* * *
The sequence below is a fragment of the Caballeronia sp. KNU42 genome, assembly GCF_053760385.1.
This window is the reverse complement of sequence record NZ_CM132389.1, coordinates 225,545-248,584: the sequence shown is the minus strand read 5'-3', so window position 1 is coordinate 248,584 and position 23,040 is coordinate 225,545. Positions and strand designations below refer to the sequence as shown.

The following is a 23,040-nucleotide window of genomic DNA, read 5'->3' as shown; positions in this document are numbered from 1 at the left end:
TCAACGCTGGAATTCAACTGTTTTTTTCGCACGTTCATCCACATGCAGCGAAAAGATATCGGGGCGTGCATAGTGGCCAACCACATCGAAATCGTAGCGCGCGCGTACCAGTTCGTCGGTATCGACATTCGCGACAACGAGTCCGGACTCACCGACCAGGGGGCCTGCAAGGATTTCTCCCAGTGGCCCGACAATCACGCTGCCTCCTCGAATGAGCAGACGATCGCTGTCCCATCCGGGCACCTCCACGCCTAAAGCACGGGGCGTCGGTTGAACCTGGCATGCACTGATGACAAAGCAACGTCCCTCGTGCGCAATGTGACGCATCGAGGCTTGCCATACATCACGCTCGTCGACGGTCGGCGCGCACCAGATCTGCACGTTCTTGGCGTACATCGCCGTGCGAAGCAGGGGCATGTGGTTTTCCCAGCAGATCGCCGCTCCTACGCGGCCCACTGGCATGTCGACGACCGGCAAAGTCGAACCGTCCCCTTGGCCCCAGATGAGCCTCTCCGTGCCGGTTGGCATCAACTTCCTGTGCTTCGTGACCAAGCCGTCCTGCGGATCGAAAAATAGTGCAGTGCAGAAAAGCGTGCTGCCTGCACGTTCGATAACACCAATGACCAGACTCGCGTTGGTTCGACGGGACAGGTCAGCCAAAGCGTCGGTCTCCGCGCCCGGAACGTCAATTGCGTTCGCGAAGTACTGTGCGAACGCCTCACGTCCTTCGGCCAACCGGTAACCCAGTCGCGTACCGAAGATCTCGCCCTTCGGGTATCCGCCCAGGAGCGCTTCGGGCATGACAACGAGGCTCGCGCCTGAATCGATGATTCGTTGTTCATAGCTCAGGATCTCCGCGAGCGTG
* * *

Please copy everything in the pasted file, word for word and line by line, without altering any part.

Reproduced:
The sequence below is a fragment of the Caballeronia sp. KNU42 genome, assembly GCF_053760385.1.
This window is the reverse complement of sequence record NZ_CM132389.1, coordinates 225,545-248,584: the sequence shown is the minus strand read 5'-3', so window position 1 is coordinate 248,584 and position 23,040 is coordinate 225,545. Positions and strand designations below refer to the sequence as shown.

The following is a 23,040-nucleotide window of genomic DNA, read 5'->3' as shown; positions in this document are numbered from 1 at the left end:
TCAACGCTGGAATTCAACTGTTTTTTTCGCACGTTCATCCACATGCAGCGAAAAGATATCGGGGCGTGCATAGTGGCCAACCACATCGAAATCGTAGCGCGCGCGTACCAGTTCGTCGGTATCGACATTCGCGACAACGAGTCCGGACTCACCGACCAGGGGGCCTGCAAGGATTTCTCCCAGTGGCCCGACAATCACGCTGCCTCCTCGAATGAGCAGACGATCGCTGTCCCATCCGGGCACCTCCACGCCTAAAGCACGGGGCGTCGGTTGAACCTGGCATGCACTGATGACAAAGCAACGTCCCTCGTGCGCAATGTGACGCATCGAGGCTTGCCATACATCACGCTCGTCGACGGTCGGCGCGCACCAGATCTGCACGTTCTTGGCGTACATCGCCGTGCGAAGCAGGGGCATGTGGTTTTCCCAGCAGATCGCCGCTCCTACGCGGCCCACTGGCATGTCGACGACCGGCAAAGTCGAACCGTCCCCTTGGCCCCAGATGAGCCTCTCCGTGCCGGTTGGCATCAACTTCCTGTGCTTCGTGACCAAGCCGTCCTGCGGATCGAAAAATAGTGCAGTGCAGAAAAGCGTGCTGCCTGCACGTTCGATAACACCAATGACCAGACTCGCGTTGGTTCGACGGGACAGGTCAGCCAAAGCGTCGGTCTCCGCGCCCGGAACGTCAATTGCGTTCGCGAAGTACTGTGCGAACGCCTCACGTCCTTCGGCCAACCGGTAACCCAGTCGCGTACCGAAGATCTCGCCCTTCGGGTATCCGCCCAGGAGCGCTTCGGGCATGACAACGAGGCTCGCGCCTGAATCGATGATTCGTTGTTCATAGCTCAGGATCTCCGCGAGCGTG